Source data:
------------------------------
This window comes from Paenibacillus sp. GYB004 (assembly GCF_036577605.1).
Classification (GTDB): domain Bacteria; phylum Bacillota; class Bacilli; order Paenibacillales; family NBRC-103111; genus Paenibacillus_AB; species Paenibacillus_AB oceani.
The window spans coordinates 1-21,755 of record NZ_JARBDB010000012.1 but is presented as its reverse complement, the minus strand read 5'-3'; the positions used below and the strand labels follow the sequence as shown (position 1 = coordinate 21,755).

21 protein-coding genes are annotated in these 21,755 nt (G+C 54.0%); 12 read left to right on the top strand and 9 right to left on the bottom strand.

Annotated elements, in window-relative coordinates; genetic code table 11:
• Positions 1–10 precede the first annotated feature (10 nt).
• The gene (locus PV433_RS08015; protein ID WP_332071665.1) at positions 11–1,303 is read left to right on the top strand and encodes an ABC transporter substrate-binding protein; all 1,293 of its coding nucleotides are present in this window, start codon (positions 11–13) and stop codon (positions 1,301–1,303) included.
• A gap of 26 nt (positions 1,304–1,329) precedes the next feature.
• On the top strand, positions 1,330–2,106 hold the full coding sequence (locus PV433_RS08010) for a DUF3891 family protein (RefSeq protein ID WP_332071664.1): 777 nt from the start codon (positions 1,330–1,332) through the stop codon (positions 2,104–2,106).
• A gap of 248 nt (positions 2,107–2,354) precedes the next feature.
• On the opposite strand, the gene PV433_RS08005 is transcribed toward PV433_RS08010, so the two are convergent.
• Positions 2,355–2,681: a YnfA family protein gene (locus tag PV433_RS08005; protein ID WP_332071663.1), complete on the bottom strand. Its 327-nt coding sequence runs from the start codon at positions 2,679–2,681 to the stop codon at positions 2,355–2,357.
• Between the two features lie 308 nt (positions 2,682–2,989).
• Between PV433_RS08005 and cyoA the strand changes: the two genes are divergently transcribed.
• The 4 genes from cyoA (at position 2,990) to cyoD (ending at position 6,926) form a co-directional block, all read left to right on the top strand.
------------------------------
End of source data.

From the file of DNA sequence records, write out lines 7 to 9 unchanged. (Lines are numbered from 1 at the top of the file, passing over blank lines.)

• The gene (locus PV433_RS08015; protein ID WP_332071665.1) at positions 11–1,303 is read left to right on the top strand and encodes an ABC transporter substrate-binding protein; all 1,293 of its coding nucleotides are present in this window, start codon (positions 11–13) and stop codon (positions 1,301–1,303) included.
• A gap of 26 nt (positions 1,304–1,329) precedes the next feature.
• On the top strand, positions 1,330–2,106 hold the full coding sequence (locus PV433_RS08010) for a DUF3891 family protein (RefSeq protein ID WP_332071664.1): 777 nt from the start codon (positions 1,330–1,332) through the stop codon (positions 2,104–2,106).